News / Asia

Pakistan Lawmaker Battles for Increased Child Marriage Punishment

Vijay, 20, sits with his wife Preeti, 15, during mass marriage ceremony, Karachi, Nov. 12, 2011.
Vijay, 20, sits with his wife Preeti, 15, during mass marriage ceremony, Karachi, Nov. 12, 2011.
Reuters
A bill introduced in Pakistan's National Assembly to increase the punishment for guardians, clerics and spouses involved in child marriages should be supported by religious leaders, the legislator behind the move said on Wednesday.

"I've seen this injustice in my constituency and around the country in every single province," legislator Marvi Memon told Reuters. "It's time that we stand up for our women."

Pakistan's conservative religious parties strongly opposed the bill tabled by Memon on Tuesday, and some Muslim clerics want the penalties scrapped altogether.

Currently, women can legally marry at 16 in Pakistan and men at 18. But many marry much younger, and the current penalty for anyone involved in a child marriage is a $10 fine, possibly accompanied by up to a month's imprisonment.

Memon has proposed that the fine should be increased to $1,000 and the possible jail sentence to two years. The bill is currently being reviewed.

Earlier this month Pakistan's Council of Islamic Ideology issued a statement criticizing current laws forbidding child marriage. The Council said that children should be allowed to get married once they reach puberty under Islamic law.

Memon argues that child marriages cause women to become pregnant before their bodies are ready, leading to permanent damage and possible death. She plans to enlist Islamic scholars to refute the guidance of the religious council.

"Early marriages lead to early conceptions, which cause many health issues and sometimes death," Memon said.

Even if Memon's bill is passed, it will be hard to enforce.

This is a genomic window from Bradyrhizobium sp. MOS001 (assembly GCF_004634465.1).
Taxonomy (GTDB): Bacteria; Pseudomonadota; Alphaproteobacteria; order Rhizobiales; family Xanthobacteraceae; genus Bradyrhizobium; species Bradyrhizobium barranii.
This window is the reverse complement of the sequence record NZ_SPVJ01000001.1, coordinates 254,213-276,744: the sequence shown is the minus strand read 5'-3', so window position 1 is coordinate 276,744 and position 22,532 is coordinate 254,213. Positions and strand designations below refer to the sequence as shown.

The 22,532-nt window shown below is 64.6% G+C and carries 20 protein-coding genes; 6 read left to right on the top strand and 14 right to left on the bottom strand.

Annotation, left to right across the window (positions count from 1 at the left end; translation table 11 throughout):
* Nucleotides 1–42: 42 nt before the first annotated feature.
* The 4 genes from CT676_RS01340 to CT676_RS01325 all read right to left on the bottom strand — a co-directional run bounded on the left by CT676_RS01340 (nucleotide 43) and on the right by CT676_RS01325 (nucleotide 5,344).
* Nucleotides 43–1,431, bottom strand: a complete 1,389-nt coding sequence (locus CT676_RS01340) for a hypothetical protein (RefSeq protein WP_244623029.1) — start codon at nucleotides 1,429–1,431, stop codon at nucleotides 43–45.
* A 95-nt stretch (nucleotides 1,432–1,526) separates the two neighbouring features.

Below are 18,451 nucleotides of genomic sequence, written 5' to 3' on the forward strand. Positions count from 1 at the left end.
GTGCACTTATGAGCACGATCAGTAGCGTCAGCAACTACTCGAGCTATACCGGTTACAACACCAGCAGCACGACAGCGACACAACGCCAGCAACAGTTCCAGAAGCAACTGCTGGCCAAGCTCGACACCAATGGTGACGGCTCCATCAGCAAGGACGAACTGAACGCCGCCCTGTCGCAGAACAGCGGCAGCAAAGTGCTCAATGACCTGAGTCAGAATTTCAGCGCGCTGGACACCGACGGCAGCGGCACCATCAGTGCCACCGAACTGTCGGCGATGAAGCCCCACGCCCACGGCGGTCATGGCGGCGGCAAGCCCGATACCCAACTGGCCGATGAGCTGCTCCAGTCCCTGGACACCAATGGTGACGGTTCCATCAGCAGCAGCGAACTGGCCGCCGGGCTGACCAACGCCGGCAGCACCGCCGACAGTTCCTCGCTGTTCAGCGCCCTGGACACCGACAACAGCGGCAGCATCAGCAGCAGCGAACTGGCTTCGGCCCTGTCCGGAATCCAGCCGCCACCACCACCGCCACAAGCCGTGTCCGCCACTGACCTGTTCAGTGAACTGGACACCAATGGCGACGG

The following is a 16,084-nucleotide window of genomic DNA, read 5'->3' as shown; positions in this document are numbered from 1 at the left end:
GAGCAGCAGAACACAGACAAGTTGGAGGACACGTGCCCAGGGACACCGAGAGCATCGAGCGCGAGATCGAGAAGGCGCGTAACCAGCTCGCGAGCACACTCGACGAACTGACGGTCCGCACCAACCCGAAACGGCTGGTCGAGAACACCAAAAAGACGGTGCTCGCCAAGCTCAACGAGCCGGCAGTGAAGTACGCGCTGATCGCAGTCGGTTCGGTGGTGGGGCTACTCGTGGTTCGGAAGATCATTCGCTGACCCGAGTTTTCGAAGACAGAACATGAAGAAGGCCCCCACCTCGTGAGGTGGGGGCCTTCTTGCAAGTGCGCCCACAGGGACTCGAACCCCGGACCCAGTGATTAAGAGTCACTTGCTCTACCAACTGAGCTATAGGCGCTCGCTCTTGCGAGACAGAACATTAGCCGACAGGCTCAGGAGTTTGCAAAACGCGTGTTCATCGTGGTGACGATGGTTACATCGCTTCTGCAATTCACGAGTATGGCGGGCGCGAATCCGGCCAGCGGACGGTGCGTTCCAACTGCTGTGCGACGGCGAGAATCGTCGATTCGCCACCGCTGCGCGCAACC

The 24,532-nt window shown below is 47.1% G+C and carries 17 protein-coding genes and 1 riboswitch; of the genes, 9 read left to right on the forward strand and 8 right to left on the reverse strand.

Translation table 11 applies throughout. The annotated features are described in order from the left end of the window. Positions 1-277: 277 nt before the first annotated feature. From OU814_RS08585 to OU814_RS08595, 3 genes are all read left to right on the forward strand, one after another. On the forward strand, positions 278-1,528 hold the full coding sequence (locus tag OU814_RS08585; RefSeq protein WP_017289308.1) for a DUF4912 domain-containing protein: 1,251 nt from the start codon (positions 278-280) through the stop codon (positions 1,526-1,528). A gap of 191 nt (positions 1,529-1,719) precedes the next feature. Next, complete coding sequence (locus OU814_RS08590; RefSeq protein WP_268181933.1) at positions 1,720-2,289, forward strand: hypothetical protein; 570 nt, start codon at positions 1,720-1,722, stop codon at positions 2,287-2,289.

Pakistani police are notoriously reluctant to interfere with what many see as culturally acceptable traditions.

Even if police do arrest a suspect, the overworked lower courts can take years to hear a case, and bribes can often make charges disappear.

But the high courts have become more activist in recent years. Judges are increasingly intervening in egregious cases of human rights violations, although their rulings are not always effective and there is little follow-up.

One third of women around the world are married before they turn 18, according to the Washington D.C.-based International Center for Research on Women. The tradition of child marriage is most prevalent in South Asia. Pregnancy is the leading cause of death for girls between 15 and 19, the group said.

There are no reliable statistics on the number of child marriages in Pakistan. Few cases are reported to the police. The government does not track the issue.

Maulana Muhammad Khan Sherani, who chairs the Council of Islamic Ideology, opposed Memon's introduction of the bill in the parliament. He argued in the National Assembly that current laws forbidding marriage to children contradict the Koran.

He did not return calls seeking comment.

You May Like

Turkey's Controversial Reform Bill Giving Investors Jitters

Homeland security reform bill will give police new powers in search, seizure, detention and arrests, while restricting the rights of suspects, their attorneys More

Audio Slideshow In Kenyan Prison, Good Grades Are Path to Freedom

Some inmates who get high marks could see their sentences commuted to non-custodial status More

'Rumble in the Jungle' Turns 40